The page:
A Good Newts Story
By Glenn Norris
The reduction of the commute to a few seconds from the sofa to the kitchen certainly makes pouring a drink immediately after work rather too conveniently easy a process. So, as you do, I've been thinking about certain wildlife that looks like it has been on the drink, long before the working day has ended.
Anyone who has had the pleasure to see a Wryneck in the hand would surely have thought this bird has eaten a few over-ripe fruits (check out YouTube and you’ll see what I mean), but the animal that comes off worse, unfortunately and unnecessarily, is the humble newt.
Like someone who has had too many G&Ts, the awkward gait of the newt takes it wandering around the British countryside, covering incredible distances. Newts often stay within 65m of their breeding ponds but some Great Crested Newts have been recorded travelling over a 1km from the pond; that’s some effort for an animal that can fit on your hand.
Great Crested Newts are one of three native species to the UK and one of my favourite species to see each year. They are almost twice the size of the smaller Smooth and Palmate Newts, black as charcoal and with the most fantastic orange stripy toes and blotchy belly. The pattern of the blotchy underbelly is unique to each newt and is used by some researchers to identify the movements of specific individuals in and around ponds.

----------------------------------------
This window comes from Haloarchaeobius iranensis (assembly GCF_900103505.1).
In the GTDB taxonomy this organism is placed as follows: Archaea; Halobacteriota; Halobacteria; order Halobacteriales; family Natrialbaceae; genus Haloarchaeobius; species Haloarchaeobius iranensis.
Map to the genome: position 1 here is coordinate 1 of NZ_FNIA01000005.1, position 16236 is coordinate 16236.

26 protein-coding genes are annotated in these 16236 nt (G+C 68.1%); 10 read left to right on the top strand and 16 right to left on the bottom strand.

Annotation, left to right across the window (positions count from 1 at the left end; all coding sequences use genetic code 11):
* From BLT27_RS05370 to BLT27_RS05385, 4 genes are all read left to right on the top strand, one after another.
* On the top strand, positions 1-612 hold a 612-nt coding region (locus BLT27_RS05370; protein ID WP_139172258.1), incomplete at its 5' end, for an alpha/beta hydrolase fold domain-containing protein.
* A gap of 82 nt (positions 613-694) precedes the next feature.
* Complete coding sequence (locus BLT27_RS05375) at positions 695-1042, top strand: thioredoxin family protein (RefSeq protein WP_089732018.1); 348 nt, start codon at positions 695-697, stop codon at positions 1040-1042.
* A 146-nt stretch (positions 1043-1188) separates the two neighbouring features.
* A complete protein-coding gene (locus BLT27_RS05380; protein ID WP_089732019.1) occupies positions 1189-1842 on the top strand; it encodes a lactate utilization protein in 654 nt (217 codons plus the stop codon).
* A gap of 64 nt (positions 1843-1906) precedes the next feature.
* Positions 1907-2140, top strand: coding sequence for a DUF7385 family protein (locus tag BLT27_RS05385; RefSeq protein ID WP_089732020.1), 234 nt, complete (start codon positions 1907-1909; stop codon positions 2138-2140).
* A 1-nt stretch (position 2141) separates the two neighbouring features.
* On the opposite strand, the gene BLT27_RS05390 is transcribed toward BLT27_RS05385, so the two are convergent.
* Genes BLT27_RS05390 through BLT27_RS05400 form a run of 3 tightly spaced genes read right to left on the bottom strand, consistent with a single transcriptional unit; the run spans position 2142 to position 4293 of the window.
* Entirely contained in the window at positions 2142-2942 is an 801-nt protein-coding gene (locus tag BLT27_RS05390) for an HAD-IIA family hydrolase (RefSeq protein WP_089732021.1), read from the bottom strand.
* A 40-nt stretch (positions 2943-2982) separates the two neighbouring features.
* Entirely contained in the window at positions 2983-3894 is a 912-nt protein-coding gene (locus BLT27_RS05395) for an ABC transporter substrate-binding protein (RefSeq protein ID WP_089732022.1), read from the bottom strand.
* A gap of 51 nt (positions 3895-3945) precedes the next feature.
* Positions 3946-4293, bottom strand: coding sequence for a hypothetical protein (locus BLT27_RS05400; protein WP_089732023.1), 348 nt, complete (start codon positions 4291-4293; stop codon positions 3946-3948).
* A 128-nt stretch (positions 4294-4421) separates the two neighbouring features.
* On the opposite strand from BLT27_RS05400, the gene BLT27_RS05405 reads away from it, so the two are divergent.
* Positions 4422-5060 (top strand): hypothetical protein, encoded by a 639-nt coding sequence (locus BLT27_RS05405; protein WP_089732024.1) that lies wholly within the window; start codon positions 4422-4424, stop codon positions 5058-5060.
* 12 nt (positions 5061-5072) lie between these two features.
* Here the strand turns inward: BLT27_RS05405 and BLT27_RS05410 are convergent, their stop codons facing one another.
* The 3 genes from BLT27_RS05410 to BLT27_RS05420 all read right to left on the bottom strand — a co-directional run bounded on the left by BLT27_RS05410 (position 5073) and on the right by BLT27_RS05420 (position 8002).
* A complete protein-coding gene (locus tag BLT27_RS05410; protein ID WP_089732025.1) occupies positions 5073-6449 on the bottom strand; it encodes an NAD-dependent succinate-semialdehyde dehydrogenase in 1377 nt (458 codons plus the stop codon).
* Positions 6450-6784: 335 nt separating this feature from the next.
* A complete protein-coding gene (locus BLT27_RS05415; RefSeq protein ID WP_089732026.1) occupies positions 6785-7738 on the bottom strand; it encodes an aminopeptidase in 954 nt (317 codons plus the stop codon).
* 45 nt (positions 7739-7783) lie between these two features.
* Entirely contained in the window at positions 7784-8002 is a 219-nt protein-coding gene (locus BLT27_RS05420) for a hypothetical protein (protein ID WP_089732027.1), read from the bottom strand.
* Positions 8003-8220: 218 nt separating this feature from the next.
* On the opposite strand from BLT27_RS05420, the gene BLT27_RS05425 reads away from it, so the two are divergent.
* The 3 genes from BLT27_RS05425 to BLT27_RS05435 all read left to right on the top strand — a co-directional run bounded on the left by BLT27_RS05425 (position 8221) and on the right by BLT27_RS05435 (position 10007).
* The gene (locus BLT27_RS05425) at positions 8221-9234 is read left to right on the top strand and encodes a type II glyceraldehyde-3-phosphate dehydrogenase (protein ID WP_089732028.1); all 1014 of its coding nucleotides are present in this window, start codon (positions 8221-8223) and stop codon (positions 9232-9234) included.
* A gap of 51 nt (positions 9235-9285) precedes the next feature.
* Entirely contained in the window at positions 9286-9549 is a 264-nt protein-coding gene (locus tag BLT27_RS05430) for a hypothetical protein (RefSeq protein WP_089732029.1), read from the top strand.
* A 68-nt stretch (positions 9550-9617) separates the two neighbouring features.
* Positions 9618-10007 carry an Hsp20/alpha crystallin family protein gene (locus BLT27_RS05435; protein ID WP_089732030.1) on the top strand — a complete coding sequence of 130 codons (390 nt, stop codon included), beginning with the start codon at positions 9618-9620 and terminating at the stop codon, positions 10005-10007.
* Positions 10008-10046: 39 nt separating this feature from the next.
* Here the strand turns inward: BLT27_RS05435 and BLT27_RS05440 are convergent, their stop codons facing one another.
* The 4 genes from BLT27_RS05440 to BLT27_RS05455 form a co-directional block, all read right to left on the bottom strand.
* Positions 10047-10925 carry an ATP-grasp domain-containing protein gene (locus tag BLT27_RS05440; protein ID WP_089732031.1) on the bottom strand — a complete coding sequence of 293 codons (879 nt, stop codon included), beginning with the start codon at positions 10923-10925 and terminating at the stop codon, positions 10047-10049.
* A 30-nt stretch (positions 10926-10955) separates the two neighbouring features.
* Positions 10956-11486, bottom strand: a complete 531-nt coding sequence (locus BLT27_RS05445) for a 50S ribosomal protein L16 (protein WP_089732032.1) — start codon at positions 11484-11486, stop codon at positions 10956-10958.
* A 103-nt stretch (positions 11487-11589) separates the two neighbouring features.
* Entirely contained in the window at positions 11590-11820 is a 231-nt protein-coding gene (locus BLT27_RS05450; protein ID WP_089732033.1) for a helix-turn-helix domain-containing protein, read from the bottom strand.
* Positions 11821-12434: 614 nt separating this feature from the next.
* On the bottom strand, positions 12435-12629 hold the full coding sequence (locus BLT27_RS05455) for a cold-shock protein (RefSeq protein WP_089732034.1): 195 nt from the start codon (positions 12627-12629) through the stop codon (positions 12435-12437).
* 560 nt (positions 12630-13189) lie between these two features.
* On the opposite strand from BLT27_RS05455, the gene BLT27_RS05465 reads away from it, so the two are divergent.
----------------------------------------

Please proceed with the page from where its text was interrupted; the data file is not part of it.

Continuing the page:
The Land Management Team is based at Southerham Farm Nature Reserve, near the Cuilfail Tunnel in Lewes. At the end of the valley of this reserve lies a dew pond that was restored relatively recently. It now holds water every year and I found out that last year before I joined the Trust, an environmental DNA (skin, faeces etc) test of a water sample found there were traces of Great Crested Newt DNA! This is big news, and I was sceptical. Firstly, eDNA tests have been proven to occasionally throw up a false positive result, for example when birds visit from other ponds that contain newts; secondly, the dew pond is well over 1km from any other waterbody, which is a long way for newts to travel and makes their arrival unlikely; and finally, the terrestrial habitat is chalk downland that is regularly grazed and often lacks enough structure for newts during their terrestrial phase.
So, when newt survey season came around this year, I was desperate to confirm the DNA record. After four unsuccessful visits, I arrived for the fifth thoroughly doubtful of anything but the usual toads. As I slowly dragged in the trap, I saw something large and black flash near the surface before hiding deeper in to the trap. I began to pull more vigorously. Then, another flash, this time a black tail with a distinct silvery smear. Holding my breath and fingers trembling, I emptied the trap into the tray and two of the largest male Great Crested Newts I’ve ever seen slid out. A confirmed record for Southerham Farm, only the fourth of Sussex Wildlife Trust Reserves. These two newts became the fourth amphibian species on the reserve, all recorded in 2020. After a quick record shot, I released them and they swam back to the safe depths of the pond to continue their search of a willing female.
This survey undertaken before the lockdown was instigated and conducted under licence